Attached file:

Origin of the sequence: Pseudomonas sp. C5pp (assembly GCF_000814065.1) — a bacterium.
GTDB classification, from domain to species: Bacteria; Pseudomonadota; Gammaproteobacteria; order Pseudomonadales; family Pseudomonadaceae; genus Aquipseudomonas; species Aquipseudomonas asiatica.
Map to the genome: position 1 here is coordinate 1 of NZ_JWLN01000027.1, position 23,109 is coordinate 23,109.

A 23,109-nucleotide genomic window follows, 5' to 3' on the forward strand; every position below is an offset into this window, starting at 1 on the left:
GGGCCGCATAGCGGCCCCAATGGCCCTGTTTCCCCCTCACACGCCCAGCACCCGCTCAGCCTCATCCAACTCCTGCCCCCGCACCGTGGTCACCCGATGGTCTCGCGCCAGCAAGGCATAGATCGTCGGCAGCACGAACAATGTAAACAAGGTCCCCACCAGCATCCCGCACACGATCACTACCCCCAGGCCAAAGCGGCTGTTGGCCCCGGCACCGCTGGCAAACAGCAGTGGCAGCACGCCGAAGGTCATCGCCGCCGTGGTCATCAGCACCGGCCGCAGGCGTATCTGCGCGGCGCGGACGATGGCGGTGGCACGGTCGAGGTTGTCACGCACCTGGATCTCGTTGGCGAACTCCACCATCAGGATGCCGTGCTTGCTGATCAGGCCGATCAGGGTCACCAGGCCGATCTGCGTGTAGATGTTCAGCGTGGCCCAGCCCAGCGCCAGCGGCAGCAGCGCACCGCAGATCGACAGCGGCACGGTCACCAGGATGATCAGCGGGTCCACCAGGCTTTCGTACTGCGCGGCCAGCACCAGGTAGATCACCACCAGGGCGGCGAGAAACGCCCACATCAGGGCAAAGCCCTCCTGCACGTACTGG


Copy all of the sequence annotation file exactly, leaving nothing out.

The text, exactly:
Origin of the sequence: Pseudomonas sp. C5pp (assembly GCF_000814065.1) — a bacterium.
GTDB classification, from domain to species: Bacteria; Pseudomonadota; Gammaproteobacteria; order Pseudomonadales; family Pseudomonadaceae; genus Aquipseudomonas; species Aquipseudomonas asiatica.
Map to the genome: position 1 here is coordinate 1 of NZ_JWLN01000027.1, position 23,109 is coordinate 23,109.

A 23,109-nucleotide genomic window follows, 5' to 3' on the forward strand; every position below is an offset into this window, starting at 1 on the left:
GGGCCGCATAGCGGCCCCAATGGCCCTGTTTCCCCCTCACACGCCCAGCACCCGCTCAGCCTCATCCAACTCCTGCCCCCGCACCGTGGTCACCCGATGGTCTCGCGCCAGCAAGGCATAGATCGTCGGCAGCACGAACAATGTAAACAAGGTCCCCACCAGCATCCCGCACACGATCACTACCCCCAGGCCAAAGCGGCTGTTGGCCCCGGCACCGCTGGCAAACAGCAGTGGCAGCACGCCGAAGGTCATCGCCGCCGTGGTCATCAGCACCGGCCGCAGGCGTATCTGCGCGGCGCGGACGATGGCGGTGGCACGGTCGAGGTTGTCACGCACCTGGATCTCGTTGGCGAACTCCACCATCAGGATGCCGTGCTTGCTGATCAGGCCGATCAGGGTCACCAGGCCGATCTGCGTGTAGATGTTCAGCGTGGCCCAGCCCAGCGCCAGCGGCAGCAGCGCACCGCAGATCGACAGCGGCACGGTCACCAGGATGATCAGCGGGTCCACCAGGCTTTCGTACTGCGCGGCCAGCACCAGGTAGATCACCACCAGGGCGGCGAGAAACGCCCACATCAGGGCAAAGCCCTCCTGCACGTACTGG